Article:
10. Supplementary Figure 10 Projections on principal components for neurons with different selectivities in the LPFC.

    We constructed a pseudo population of LPFC neurons consisting of equal numbers of neurons with CS, LMS, and NMS (27 neurons each, as in Fig. 6). (a) We performed PCA on the responses of the population without neurons with NMS, during Delay 1, and projected the responses of both Delay 1 (plotted in blue) and Delay 2 (plotted in red) onto the top two principal components. (b) Same as (a), but with responses projected onto the PCA space built with Delay 2 activity. (c – d) Same as (a – b), but with responses of the population comprised of only of neurons with NMS. (e – f) Same as (a – b), but with responses of the population without neurons with LMS. (g – h) Same as (a – b), but with responses of a pseudo population comprised only of neurons with LMS. (i – j) Same as (a – b), but with responses of a population without neurons with CS. (k – l) Same as (a – b), but with responses of a pseudo population comprised only of neurons with CS.

  11. Supplementary Figure 11 Injection/removal of neurons with NMS.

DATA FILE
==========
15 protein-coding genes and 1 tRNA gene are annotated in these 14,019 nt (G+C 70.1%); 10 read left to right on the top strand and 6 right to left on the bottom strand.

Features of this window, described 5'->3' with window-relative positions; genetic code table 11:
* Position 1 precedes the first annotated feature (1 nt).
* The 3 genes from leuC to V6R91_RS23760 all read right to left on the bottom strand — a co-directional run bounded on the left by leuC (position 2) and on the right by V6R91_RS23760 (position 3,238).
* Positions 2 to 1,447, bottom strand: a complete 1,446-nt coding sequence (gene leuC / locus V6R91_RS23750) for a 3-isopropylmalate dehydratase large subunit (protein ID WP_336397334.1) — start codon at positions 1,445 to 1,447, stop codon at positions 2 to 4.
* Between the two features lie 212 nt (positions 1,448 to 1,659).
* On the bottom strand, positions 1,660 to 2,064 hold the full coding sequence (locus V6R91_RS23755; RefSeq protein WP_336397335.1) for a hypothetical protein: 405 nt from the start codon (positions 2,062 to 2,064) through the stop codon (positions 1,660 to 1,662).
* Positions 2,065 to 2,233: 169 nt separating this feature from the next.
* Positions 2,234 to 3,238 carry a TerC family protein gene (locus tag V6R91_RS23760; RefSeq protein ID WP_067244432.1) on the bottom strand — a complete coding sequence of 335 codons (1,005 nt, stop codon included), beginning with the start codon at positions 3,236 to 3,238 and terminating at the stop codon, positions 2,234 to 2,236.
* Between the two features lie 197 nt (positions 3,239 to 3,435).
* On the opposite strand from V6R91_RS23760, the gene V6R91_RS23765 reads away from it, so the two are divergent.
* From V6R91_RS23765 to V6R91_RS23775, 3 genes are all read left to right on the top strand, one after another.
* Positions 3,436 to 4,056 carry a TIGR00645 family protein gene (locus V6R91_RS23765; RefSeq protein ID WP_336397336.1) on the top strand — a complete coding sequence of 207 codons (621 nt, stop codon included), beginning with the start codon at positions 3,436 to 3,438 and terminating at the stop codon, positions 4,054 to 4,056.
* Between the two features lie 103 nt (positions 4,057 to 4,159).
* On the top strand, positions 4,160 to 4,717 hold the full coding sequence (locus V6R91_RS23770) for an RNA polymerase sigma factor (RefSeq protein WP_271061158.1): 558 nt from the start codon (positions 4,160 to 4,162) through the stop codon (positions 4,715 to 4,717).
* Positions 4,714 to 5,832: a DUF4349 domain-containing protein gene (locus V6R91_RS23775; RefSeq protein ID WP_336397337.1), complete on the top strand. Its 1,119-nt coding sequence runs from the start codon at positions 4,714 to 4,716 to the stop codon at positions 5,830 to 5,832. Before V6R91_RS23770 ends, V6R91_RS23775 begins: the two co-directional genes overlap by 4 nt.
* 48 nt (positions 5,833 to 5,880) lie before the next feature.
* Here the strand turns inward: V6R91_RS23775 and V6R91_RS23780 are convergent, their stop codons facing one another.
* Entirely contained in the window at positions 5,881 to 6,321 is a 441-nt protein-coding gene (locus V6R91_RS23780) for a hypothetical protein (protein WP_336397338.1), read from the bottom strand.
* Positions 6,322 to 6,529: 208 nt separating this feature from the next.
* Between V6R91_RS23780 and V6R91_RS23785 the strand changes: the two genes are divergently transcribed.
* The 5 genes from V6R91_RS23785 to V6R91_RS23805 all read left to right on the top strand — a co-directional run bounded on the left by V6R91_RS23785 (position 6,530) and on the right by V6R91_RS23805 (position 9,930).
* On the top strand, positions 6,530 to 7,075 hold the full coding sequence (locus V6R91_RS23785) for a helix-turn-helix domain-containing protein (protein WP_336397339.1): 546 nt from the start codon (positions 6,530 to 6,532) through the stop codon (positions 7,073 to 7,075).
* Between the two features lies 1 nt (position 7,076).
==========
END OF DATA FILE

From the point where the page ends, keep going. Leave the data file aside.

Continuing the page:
(a) The heat map shows the cross-temporal decoding performance after neurons with NMS were added to the FEF population. (b, c) The results of the state space analysis are plotted as in the previous figure. (d) The average shift in the cluster centers between the Delay 1 and Delay 2 responses are shown in the Delay 1 (significant, p < 0.001, g = 9.53) and Delay 2 space (significant, p < 0.001, g = 10.16). (e) The heat map shows the cross-temporal decoding performance after the population of neurons with NMS in the LPFC were matched to those in the FEF in terms of effect sizes and numbers. (f, g) The results of the state space analysis are plotted as in the previous figure. (h) The average shift in the cluster centers between the Delay 1 and Delay 2 responses are shown in the Delay 1 (non-significant, p ~ 0.24 and Delay 2 space (non-significant, p ~ 0.13. By making the neurons with NMS in the LPFC more like those in the FEF, the code morphing in the LPFC was no longer significantly different from chance. n.s. - not significant. ** - indicates that the 2.5th and 97.5th percentile ranges did not overlap with the chance level. Horizontal dashed lines represent the 97.5th percentile of the shifts obtained by chance. The horizontal red line in box plots represents the median of the distribution.